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The "Oil Of The 21st Century" Is On The Verge Of Taking Off

The opinions expressed by columnists are their own and do not necessarily represent the views of Townhall.com.

It's one of the most highly sought commodities on the planet. If I'm right, then expect demand to surge during the next couple of years...

And no, I'm not talking about gold, oil or any of the other usual players for that matter.

The commodity I'm thinking of is a key ingredient in everything from pharmaceuticals to rocket fuel. It's a lubricant, a propellant and a nuclear reactor coolant. It's also crucial for fireworks, airplanes, glass cookware and even medicine cabinets.

Generally speaking, it has more uses than duct tape... But that's not why I like it.

I like it because, pound for pound, this featherweight metal can store more electric energy than just about any other material...

I'm talking about lithium, the battery maker's best friend. You probably have some of this metal within arm's reach of you. If you own an iPod or iPad, you definitely do. 

Lithium is the central ingredient used to manufacture lithium-ion batteries.

Just within the Apple (Nasdaq: AAPL) family, lithium batteries are used to power iPads, iPods and iPhones. And the MacBook Pro line of laptops uses advanced lithium-polymer batteries that are ultra-slim and capable of running 10 hours on a single charge.

All told, the global production of handheld lithium batteries rose 27% last year to 3.9 billion units. And this year, the total is expected to climb to 4.5 billion units.

Now, you may be thinking lithium's already seen its hey-day. After all, Apple can only sell so many more iPhones and iPads. The developed world has been exposed to high-tech consumer electronics for a few years now.


But electronic gadgets are just one of the sources of demand for lithium.

Here's what really excites me: The average cell phone contains just one-tenth of an ounce of lithium; the average laptop computer about one ounce. By contrast, a plug-in hybrid car, which runs on gasoline and electricity, will need 20 pounds of lithium materials. That's 320 times more than a laptop and 3,200 times more than a phone.

That's why I call it the oil of the 21st century. Before long it is going to power hundreds of thousands of vehicles across the globe.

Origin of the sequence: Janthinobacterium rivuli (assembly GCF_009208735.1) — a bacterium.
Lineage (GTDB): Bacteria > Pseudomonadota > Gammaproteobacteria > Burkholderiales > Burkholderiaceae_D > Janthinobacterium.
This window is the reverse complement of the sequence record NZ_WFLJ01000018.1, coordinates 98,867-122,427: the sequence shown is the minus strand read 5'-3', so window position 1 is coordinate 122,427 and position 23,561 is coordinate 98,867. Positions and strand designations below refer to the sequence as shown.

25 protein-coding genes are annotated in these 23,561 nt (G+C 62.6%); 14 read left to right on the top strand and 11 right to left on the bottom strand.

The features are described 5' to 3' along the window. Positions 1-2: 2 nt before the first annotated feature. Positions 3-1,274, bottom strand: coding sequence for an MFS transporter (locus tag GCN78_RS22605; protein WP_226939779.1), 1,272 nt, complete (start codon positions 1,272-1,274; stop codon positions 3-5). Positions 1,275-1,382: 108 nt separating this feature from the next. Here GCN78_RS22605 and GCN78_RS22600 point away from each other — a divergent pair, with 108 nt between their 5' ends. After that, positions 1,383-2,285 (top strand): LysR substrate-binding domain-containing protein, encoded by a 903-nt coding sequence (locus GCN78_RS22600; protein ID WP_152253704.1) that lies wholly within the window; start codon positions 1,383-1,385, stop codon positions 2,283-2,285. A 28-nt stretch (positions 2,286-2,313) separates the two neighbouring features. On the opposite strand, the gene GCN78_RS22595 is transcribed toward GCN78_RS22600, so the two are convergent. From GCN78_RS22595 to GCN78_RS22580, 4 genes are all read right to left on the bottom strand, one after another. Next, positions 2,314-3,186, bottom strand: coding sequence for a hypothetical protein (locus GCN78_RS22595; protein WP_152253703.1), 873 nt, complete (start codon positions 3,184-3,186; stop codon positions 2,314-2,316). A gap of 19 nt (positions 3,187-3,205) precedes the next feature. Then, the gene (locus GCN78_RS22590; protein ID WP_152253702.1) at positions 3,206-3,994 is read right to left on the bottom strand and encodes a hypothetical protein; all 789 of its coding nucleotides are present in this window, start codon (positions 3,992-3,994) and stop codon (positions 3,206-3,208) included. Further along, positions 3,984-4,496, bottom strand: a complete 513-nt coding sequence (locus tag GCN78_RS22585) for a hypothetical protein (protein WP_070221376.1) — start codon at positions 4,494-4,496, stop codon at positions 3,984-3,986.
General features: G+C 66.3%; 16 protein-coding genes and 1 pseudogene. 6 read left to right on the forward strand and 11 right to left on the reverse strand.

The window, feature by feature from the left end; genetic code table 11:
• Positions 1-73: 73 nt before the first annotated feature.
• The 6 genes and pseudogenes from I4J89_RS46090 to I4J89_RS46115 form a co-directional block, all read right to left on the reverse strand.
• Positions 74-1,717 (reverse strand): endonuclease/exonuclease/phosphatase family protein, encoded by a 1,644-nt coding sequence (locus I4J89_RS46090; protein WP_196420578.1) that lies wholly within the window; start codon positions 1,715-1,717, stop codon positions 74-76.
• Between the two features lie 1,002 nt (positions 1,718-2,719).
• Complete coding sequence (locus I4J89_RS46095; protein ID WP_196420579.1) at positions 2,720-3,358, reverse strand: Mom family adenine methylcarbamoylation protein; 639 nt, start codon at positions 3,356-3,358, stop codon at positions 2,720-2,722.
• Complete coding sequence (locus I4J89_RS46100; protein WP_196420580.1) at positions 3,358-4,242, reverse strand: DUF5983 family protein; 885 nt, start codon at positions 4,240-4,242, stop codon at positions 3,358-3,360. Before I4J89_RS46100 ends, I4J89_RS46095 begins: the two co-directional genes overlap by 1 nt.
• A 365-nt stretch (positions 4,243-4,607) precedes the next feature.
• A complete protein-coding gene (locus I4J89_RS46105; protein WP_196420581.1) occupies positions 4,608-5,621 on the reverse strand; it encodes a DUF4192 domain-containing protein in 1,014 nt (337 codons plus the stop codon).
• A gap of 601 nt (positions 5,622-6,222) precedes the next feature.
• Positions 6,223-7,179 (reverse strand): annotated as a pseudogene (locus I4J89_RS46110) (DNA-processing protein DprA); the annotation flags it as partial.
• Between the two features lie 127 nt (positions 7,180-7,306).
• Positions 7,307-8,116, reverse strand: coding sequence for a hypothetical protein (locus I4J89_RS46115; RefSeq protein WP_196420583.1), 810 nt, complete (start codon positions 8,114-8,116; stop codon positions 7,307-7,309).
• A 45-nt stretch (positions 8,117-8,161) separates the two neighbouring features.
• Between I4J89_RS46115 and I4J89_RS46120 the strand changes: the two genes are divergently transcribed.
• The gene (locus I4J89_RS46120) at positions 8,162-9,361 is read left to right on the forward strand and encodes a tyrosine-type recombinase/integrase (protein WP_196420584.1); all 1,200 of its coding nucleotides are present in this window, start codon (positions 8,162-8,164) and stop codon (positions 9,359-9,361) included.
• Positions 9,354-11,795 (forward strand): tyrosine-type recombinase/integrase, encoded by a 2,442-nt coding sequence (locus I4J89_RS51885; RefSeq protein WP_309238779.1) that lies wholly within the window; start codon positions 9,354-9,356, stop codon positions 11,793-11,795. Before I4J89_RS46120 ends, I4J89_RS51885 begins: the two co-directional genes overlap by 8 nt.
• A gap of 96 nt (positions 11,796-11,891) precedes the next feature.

Let me explain... 

Data shows that expansion into hybrid and electric cars will be the biggest demand driver for lithium. The global lithium-ion transportation battery industry will soar more than 800%, from revenue of $878 million in 2010 to $8 billion by 2015, according to market-research and consulting firm Pike Research.

These are some big numbers. Anytime you see revenue measured in millions moving to revenue in the billions, something big is happening...

One of the company's best positioned to take advantage of this growing trend is Rockwood Holdings (NYSE: ROC).

Rockwood is one of the world's largest lithium suppliers. The company serves more than a thousand lithium customers around the world. But its lithium exposure is diluted with other specialty chemical products. In fact, lithium accounted for just 14% of last quarter's revenue.


To increase its presence in the lithium space, Rockwood just acquired Talison Lithium Limited, a well-positioned Australian producer that has been mining high-grade deposits for more than 20 years.

Talison will rake in more than $100 million in sales this year, mostly to customers in China. And those customers just can't seem to get enough, which is why the company has been able to push through a 25% price increase this year.

That speaks to rising demand for lithium, which Talison is fully prepared to accommodate. On Aug. 10, the firm held a ribbon-cutting ceremony to celebrate upgrades and expansions at its main Australia plant.

Production capacity at the facility has now doubled to 100,000 tons of battery-grade lithium carbonate per year -- enough to satisfy two-thirds of current global consumption.

As it stands, Talison enjoyed record sales volume of 54,000 tons of lithium carbonate in the fiscal year ended June 30, with prices rising to $351 per ton, up from $302 per ton a year ago.

With production capacity set to double and yet another price hike just now taking hold, Rockwood's timing on this acquisition couldn't be better.

Risks to Consider: Of course with investing, nothing is 100% certain. Despite all the tailwinds for Rockwood, a number of risk factors -- including a slowing Chinese economy -- could hurt the demand for lithium.


Action to Take --> But, with that said, as market penetration rates rise, global production of electric/hybrid vehicles could surpass 200 million units per year by 2020. That's a lot of car batteries -- and good news for Rockwood holdings.

P.S. -- There is an energy crisis looming in the U.S. In case you haven't heard, in six months a major event will take place that could cause 10% of America's electric energy supply to dry up. As the country scrambles to react, one company could shoot up by hundreds of percent. For more information on how to profit from the coming crisis, click here.

Nathan Slaughter does not personally hold positions in any securities mentioned in this article.
StreetAuthority LLC does not hold positions in any securities mentioned in this article. This article orginally appeared in StreetAuthority.com.  

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